- Palaihnih, Hale in U.S. Expl. Expd., VI, 218, 569, 1846
(used in family sense).
- Palaik, Hale in U.S. Expl. Expd., VI, 199, 218, 569, 1846
(southeast of Lutuami in Oregon), Gallatin in Trans. Am. Eth.
Soc., II, pt. 1, 18, 77, 1848. Latham, Nat. Hist. Man., 325,
1850 (southeast of Lutuami). Berghaus (1851), Physik. Atlas, map
17, 1852. Latham in Proc. Philolog. Soc. Lond., VI, 82, 1854
(cites Hale’s vocab). Latham in Trans. Philolog. Soc. Lond., 74,
1856 (has Shoshoni affinities). Latham, Opuscula, 310, 341,
1860. Latham, El. Comp. Phil., 407, 1862.
- Palainih, Gallatin in Trans. Am. Eth. Soc., II, pt. 1, c,
1848. (after Hale). Berghaus (1851), Physik. Atlas, map 17,
- Pulairih, Gallatin in Schoolcraft, Ind. Tribes, III, 402,
1853 (obvious typographical error; quotes Hale’s Palaiks).
- Pit River, Powers in Overland Monthly, 412, May, 1874 (three
principal tribes: Achomáwes, Hamefcuttelies, Astakaywas or
Astakywich). Gatschet in Mag. Am. Hist., 164, 1877 (gives
habitat; quotes Hale for tribes). Gatschet in Beach, Ind. Misc.,
- A-cho-mâ´-wi, Powell in Cont. N.A. Eth., III, 601, 1877 (vocabs.
of A-cho-mâ´-wi and Lutuami). Powers in ibid., 267 (general
account of tribes; A-cho-mâ´-wi, Hu-mâ´-whi, Es-ta-ke´-wach,
Han-te´-wa, Chu-mâ´-wa, A-tu-a´-mih, Il-mâ´-wi).
- Klamath, Keane, App. Stanford’s Comp. (Cent. and So.Am.),
460, 475, 1878 (includes Palaiks).
- Shasta, Bancroft, Nat. Races, III, 565, 1882 (contains
Palaik of present family).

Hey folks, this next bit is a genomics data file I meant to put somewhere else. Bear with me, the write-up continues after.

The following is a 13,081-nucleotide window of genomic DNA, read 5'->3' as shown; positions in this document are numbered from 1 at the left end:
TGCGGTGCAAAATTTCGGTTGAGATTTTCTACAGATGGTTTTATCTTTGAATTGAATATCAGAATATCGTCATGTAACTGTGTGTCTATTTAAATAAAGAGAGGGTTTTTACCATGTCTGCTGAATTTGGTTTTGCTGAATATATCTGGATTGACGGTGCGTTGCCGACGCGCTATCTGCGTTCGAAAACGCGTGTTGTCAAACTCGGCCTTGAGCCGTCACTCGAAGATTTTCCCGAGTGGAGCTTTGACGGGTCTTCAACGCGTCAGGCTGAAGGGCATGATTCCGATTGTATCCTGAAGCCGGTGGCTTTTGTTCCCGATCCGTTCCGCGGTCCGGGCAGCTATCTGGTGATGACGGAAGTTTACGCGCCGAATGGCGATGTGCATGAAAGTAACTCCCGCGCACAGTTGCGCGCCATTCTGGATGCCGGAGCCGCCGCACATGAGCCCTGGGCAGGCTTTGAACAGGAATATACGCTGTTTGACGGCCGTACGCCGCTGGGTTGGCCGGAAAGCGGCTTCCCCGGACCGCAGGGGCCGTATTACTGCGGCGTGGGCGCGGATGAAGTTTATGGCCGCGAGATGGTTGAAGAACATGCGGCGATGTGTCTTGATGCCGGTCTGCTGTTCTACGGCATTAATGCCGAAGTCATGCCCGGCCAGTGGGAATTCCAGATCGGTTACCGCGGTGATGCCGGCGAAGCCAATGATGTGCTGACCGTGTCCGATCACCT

Derivation: From the Klamath word p´laikni, signifying
“mountaineers” or “uplanders” (Gatschet).
In two places73 Hale uses
the terms Palaihnih and Palaiks interchangeably, but inasmuch as on
page 569, in his formal table of linguistic families and languages,
he calls the family Palaihnih, this is given preference over the
shorter form of the name.
Though here classed as a distinct family, the status of the Pit
River dialects can not be considered to be finally settled. Powers
speaks of the language as “hopelessly consonantal, harsh, and
sesquipedalian,” * * * “utterly unlike the sweet and simple
languages of the Sacramento.” He adds that the personal pronouns
show it to be a true
Digger Indian tongue. Recent investigations by Mr. Gatschet lead
him, however, to believe that ultimately it will be found to be
linguistically related to the Sastean languages.
The family was located by Hale to the southeast of the
Lutuami (Klamath). They chiefly occupied the area drained by the
Pit River in extreme northeastern California. Some of the tribe were
removed to Round Valley Reservation, California.
Powers, who has made a special study of the tribe, recognizes the
following principal tribal divisions:74
Indian Linguistic Families of America North of Mexico, 1891